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    ABSTRACT: Background Rhythmic clock widely occurs in biological systems which controls several aspects of cell physiology. For the different cell types, it is supplied with various rhythmic frequencies. How to synthesize a specific clock signal is a preliminary but a necessary step to further development of a biological computer in the future. Results This paper presents a genetic sequential logic circuit with a clock pulse generator based on a synthesized genetic oscillator, which generates a consecutive clock signal whose frequency is an inverse integer multiple to that of the genetic oscillator. An analogous electronic waveform-shaping circuit is constructed by a series of genetic buffers to shape logic high/low levels of an oscillation input in a basic sinusoidal cycle and generate a pulse-width-modulated (PWM) output with various duty cycles. By controlling the threshold level of the genetic buffer, a genetic clock pulse signal with its frequency consistent to the genetic oscillator is synthesized. A synchronous genetic counter circuit based on the topology of the digital sequential logic circuit is triggered by the clock pulse to synthesize the clock signal with an inverse multiple frequency to the genetic oscillator. The function acts like a frequency divider in electronic circuits which plays a key role in the sequential logic circuit with specific operational frequency. Conclusions A cascaded genetic logic circuit generating clock pulse signals is proposed. Based on analogous implement of digital sequential logic circuits, genetic sequential logic circuits can be constructed by the proposed approach to generate various clock signals from an oscillation signal.
    BMC Systems Biology 05/2014; 8(1):63. DOI:10.1186/1752-0509-8-63 · 2.44 Impact Factor
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    • "One major aim of synthetic biology is to construct a gene circuit with the desired functionality of an organism. Recently, promoter libraries and promoter-RBS libraries have been built to simulate the in vivo behavior of a gene circuit [30,38,39]. By identifying the kinetic strengths of promoter-RBS components, the protein expressions in the gene circuit can be estimated and predicted. "
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    ABSTRACT: Synthetic genetic transistors are vital for signal amplification and switching in genetic circuits. However, it is still problematic to efficiently select the adequate promoters, Ribosome Binding Sides (RBSs) and inducer concentrations to construct a genetic transistor with the desired linear amplification or switching in the Input/Output (I/O) characteristics for practical applications. Three kinds of promoter-RBS libraries, i.e., a constitutive promoter-RBS library, a repressor-regulated promoter-RBS library and an activator-regulated promoter-RBS library, are constructed for systematic genetic circuit design using the identified kinetic strengths of their promoter-RBS components.According to the dynamic model of genetic transistors, a design methodology for genetic transistors via a Genetic Algorithm (GA)-based searching algorithm is developed to search for a set of promoter-RBS components and adequate concentrations of inducers to achieve the prescribed I/O characteristics of a genetic transistor. Furthermore, according to design specifications for different types of genetic transistors, a look-up table is built for genetic transistor design, from which we could easily select an adequate set of promoter-RBS components and adequate concentrations of external inducers for a specific genetic transistor. This systematic design method will reduce the time spent using trial-and-error methods in the experimental procedure for a genetic transistor with a desired I/O characteristic. We demonstrate the applicability of our design methodology to genetic transistors that have desirable linear amplification or switching by employing promoter-RBS library searching.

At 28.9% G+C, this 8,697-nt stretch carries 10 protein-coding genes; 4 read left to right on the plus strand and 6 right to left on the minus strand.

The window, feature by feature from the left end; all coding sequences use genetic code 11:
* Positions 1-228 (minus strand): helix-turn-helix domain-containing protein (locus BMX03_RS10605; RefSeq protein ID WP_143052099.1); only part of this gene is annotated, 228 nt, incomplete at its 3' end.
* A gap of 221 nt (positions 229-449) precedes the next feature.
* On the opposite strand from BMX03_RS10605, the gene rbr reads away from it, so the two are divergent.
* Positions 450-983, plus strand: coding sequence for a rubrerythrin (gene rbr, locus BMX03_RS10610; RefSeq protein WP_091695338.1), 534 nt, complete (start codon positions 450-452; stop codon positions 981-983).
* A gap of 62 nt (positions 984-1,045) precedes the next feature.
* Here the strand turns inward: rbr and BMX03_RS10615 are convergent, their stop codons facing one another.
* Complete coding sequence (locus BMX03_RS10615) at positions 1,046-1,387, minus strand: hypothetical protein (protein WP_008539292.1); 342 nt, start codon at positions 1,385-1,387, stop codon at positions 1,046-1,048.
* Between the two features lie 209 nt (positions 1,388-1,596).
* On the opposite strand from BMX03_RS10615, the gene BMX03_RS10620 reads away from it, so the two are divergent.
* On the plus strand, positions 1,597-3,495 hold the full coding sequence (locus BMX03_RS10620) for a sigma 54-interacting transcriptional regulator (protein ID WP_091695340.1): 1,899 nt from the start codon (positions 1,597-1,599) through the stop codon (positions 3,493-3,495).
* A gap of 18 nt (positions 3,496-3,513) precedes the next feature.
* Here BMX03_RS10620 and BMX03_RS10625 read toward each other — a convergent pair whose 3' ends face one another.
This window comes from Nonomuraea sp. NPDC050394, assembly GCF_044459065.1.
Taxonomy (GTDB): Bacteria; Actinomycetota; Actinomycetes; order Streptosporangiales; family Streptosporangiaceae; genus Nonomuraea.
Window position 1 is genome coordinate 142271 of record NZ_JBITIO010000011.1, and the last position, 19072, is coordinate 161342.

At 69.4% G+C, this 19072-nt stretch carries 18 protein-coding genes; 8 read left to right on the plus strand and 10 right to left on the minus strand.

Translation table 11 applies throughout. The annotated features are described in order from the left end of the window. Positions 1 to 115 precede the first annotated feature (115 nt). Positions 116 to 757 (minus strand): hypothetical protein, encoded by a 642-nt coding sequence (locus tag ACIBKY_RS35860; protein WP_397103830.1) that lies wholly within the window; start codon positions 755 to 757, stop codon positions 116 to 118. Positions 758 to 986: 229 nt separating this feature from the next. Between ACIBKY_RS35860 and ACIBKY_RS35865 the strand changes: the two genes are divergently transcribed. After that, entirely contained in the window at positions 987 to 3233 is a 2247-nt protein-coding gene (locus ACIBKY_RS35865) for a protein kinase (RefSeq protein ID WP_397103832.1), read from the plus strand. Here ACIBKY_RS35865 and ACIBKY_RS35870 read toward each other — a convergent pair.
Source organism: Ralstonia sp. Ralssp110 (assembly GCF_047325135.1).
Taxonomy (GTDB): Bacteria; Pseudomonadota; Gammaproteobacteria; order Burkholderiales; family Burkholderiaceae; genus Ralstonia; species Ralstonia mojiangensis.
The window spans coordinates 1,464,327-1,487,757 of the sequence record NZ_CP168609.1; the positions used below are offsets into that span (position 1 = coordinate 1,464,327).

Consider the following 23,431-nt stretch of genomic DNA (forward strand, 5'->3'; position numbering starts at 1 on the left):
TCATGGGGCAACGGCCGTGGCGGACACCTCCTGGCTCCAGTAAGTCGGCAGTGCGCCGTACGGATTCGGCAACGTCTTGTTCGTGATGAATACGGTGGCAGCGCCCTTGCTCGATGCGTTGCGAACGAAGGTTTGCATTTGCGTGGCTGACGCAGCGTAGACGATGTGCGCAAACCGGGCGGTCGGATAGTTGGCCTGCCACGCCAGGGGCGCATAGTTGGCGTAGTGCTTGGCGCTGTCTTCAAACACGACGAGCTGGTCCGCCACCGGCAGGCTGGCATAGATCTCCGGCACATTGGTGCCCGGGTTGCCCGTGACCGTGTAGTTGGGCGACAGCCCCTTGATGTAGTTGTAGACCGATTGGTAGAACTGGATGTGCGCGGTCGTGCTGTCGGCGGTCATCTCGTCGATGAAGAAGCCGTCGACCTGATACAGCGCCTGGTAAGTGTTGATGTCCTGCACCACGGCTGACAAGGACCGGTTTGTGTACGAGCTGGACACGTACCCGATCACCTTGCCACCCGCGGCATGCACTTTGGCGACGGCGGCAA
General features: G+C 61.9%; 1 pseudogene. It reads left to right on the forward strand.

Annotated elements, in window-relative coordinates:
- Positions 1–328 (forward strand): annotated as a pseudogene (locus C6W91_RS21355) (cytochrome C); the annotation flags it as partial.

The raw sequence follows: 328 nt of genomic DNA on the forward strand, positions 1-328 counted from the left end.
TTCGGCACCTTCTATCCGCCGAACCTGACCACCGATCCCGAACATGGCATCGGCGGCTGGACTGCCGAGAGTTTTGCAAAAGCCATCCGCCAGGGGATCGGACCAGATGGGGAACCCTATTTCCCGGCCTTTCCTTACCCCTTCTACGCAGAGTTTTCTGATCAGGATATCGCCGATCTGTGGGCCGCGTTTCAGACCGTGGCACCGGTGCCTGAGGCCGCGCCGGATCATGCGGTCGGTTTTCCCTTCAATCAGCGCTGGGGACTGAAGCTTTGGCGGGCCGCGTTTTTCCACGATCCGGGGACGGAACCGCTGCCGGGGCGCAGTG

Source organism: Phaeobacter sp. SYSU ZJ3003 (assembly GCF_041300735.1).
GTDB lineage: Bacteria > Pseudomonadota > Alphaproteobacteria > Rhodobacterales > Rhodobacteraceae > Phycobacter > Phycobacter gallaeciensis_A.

BMC Systems Biology 10/2013; 7(1):109. DOI:10.1186/1752-0509-7-109 · 2.44 Impact Factor